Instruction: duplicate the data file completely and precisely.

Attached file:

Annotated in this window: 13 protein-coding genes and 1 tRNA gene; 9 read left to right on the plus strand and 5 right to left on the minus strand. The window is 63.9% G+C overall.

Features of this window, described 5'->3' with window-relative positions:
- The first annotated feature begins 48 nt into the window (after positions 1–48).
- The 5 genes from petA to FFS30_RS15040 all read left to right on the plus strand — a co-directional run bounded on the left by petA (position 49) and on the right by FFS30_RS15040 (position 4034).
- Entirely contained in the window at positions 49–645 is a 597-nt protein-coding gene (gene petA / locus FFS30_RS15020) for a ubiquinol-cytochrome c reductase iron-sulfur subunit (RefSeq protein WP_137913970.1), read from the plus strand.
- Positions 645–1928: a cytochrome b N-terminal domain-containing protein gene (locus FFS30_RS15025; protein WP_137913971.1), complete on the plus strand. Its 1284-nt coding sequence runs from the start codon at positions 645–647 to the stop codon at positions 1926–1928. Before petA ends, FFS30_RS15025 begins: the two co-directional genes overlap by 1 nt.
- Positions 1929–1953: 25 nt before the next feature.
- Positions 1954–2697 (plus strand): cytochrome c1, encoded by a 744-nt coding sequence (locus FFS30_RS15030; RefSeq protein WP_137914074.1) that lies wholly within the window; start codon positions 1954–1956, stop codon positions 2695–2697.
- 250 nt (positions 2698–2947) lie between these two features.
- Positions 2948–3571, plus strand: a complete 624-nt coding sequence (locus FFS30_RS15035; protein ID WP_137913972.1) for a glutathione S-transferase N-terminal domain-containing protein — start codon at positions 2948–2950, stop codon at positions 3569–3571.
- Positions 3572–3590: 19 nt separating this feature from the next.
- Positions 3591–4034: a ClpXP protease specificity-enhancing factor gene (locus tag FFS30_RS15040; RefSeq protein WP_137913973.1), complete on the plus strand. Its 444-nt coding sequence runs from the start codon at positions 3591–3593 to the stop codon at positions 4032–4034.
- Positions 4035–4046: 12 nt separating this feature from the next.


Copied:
Annotated in this window: 13 protein-coding genes and 1 tRNA gene; 9 read left to right on the plus strand and 5 right to left on the minus strand. The window is 63.9% G+C overall.

Features of this window, described 5'->3' with window-relative positions:
- The first annotated feature begins 48 nt into the window (after positions 1–48).
- The 5 genes from petA to FFS30_RS15040 all read left to right on the plus strand — a co-directional run bounded on the left by petA (position 49) and on the right by FFS30_RS15040 (position 4034).
- Entirely contained in the window at positions 49–645 is a 597-nt protein-coding gene (gene petA / locus FFS30_RS15020) for a ubiquinol-cytochrome c reductase iron-sulfur subunit (RefSeq protein WP_137913970.1), read from the plus strand.
- Positions 645–1928: a cytochrome b N-terminal domain-containing protein gene (locus FFS30_RS15025; protein WP_137913971.1), complete on the plus strand. Its 1284-nt coding sequence runs from the start codon at positions 645–647 to the stop codon at positions 1926–1928. Before petA ends, FFS30_RS15025 begins: the two co-directional genes overlap by 1 nt.
- Positions 1929–1953: 25 nt before the next feature.
- Positions 1954–2697 (plus strand): cytochrome c1, encoded by a 744-nt coding sequence (locus FFS30_RS15030; RefSeq protein WP_137914074.1) that lies wholly within the window; start codon positions 1954–1956, stop codon positions 2695–2697.
- 250 nt (positions 2698–2947) lie between these two features.
- Positions 2948–3571, plus strand: a complete 624-nt coding sequence (locus FFS30_RS15035; protein ID WP_137913972.1) for a glutathione S-transferase N-terminal domain-containing protein — start codon at positions 2948–2950, stop codon at positions 3569–3571.
- Positions 3572–3590: 19 nt separating this feature from the next.
- Positions 3591–4034: a ClpXP protease specificity-enhancing factor gene (locus tag FFS30_RS15040; RefSeq protein WP_137913973.1), complete on the plus strand. Its 444-nt coding sequence runs from the start codon at positions 3591–3593 to the stop codon at positions 4032–4034.
- Positions 4035–4046: 12 nt separating this feature from the next.